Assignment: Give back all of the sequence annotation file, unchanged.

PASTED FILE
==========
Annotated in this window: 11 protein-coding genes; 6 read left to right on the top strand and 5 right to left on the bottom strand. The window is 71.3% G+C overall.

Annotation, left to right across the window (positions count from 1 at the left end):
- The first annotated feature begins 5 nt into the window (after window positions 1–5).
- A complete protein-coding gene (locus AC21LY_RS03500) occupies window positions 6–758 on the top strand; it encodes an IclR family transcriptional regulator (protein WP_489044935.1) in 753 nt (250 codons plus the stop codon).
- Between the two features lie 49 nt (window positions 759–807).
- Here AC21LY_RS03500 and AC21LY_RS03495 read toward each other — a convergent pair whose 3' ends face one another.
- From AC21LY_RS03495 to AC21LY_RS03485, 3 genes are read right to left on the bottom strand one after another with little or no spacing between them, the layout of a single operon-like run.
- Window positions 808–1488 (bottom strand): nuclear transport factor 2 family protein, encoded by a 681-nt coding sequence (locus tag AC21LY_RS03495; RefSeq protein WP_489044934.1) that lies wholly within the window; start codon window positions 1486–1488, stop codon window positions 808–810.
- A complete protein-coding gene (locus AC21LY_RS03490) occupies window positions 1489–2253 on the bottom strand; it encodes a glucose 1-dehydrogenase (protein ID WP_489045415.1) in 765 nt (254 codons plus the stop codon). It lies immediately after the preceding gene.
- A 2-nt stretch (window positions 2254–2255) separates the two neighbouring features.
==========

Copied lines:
Annotated in this window: 11 protein-coding genes; 6 read left to right on the top strand and 5 right to left on the bottom strand. The window is 71.3% G+C overall.

Annotation, left to right across the window (positions count from 1 at the left end):
- The first annotated feature begins 5 nt into the window (after window positions 1–5).
- A complete protein-coding gene (locus AC21LY_RS03500) occupies window positions 6–758 on the top strand; it encodes an IclR family transcriptional regulator (protein WP_489044935.1) in 753 nt (250 codons plus the stop codon).
- Between the two features lie 49 nt (window positions 759–807).
- Here AC21LY_RS03500 and AC21LY_RS03495 read toward each other — a convergent pair whose 3' ends face one another.
- From AC21LY_RS03495 to AC21LY_RS03485, 3 genes are read right to left on the bottom strand one after another with little or no spacing between them, the layout of a single operon-like run.
- Window positions 808–1488 (bottom strand): nuclear transport factor 2 family protein, encoded by a 681-nt coding sequence (locus tag AC21LY_RS03495; RefSeq protein WP_489044934.1) that lies wholly within the window; start codon window positions 1486–1488, stop codon window positions 808–810.
- A complete protein-coding gene (locus AC21LY_RS03490) occupies window positions 1489–2253 on the bottom strand; it encodes a glucose 1-dehydrogenase (protein ID WP_489045415.1) in 765 nt (254 codons plus the stop codon). It lies immediately after the preceding gene.
- A 2-nt stretch (window positions 2254–2255) separates the two neighbouring features.